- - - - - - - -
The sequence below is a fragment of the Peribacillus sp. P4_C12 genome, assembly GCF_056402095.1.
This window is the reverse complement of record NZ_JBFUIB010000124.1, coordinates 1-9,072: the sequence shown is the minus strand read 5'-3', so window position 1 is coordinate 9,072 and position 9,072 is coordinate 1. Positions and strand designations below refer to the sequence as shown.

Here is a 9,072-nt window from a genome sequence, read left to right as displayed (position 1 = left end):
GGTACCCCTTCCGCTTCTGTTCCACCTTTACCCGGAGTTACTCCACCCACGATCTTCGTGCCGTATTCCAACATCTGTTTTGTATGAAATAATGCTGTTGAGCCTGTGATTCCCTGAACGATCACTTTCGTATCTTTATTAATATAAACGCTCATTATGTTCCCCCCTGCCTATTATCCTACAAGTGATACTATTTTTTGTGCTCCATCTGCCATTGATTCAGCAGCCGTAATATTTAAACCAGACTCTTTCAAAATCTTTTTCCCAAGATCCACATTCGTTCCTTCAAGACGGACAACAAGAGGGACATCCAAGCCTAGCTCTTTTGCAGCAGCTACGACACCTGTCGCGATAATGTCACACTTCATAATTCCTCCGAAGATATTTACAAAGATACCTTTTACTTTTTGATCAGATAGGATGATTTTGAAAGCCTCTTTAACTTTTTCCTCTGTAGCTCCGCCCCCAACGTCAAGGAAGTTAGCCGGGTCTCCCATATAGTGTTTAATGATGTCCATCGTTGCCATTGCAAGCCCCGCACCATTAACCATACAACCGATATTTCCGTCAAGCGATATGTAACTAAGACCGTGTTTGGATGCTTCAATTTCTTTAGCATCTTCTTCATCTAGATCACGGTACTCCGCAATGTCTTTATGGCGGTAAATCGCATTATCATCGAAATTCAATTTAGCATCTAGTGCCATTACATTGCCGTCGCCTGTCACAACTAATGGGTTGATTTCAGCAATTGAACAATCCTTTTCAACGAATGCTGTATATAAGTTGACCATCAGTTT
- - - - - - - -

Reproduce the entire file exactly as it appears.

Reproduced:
The sequence below is a fragment of the Peribacillus sp. P4_C12 genome, assembly GCF_056402095.1.
This window is the reverse complement of record NZ_JBFUIB010000124.1, coordinates 1-9,072: the sequence shown is the minus strand read 5'-3', so window position 1 is coordinate 9,072 and position 9,072 is coordinate 1. Positions and strand designations below refer to the sequence as shown.

Here is a 9,072-nt window from a genome sequence, read left to right as displayed (position 1 = left end):
GGTACCCCTTCCGCTTCTGTTCCACCTTTACCCGGAGTTACTCCACCCACGATCTTCGTGCCGTATTCCAACATCTGTTTTGTATGAAATAATGCTGTTGAGCCTGTGATTCCCTGAACGATCACTTTCGTATCTTTATTAATATAAACGCTCATTATGTTCCCCCCTGCCTATTATCCTACAAGTGATACTATTTTTTGTGCTCCATCTGCCATTGATTCAGCAGCCGTAATATTTAAACCAGACTCTTTCAAAATCTTTTTCCCAAGATCCACATTCGTTCCTTCAAGACGGACAACAAGAGGGACATCCAAGCCTAGCTCTTTTGCAGCAGCTACGACACCTGTCGCGATAATGTCACACTTCATAATTCCTCCGAAGATATTTACAAAGATACCTTTTACTTTTTGATCAGATAGGATGATTTTGAAAGCCTCTTTAACTTTTTCCTCTGTAGCTCCGCCCCCAACGTCAAGGAAGTTAGCCGGGTCTCCCATATAGTGTTTAATGATGTCCATCGTTGCCATTGCAAGCCCCGCACCATTAACCATACAACCGATATTTCCGTCAAGCGATATGTAACTAAGACCGTGTTTGGATGCTTCAATTTCTTTAGCATCTTCTTCATCTAGATCACGGTACTCCGCAATGTCTTTATGGCGGTAAATCGCATTATCATCGAAATTCAATTTAGCATCTAGTGCCATTACATTGCCGTCGCCTGTCACAACTAATGGGTTGATTTCAGCAATTGAACAATCCTTTTCAACGAATGCTGTATATAAGTTGACCATCAGTTT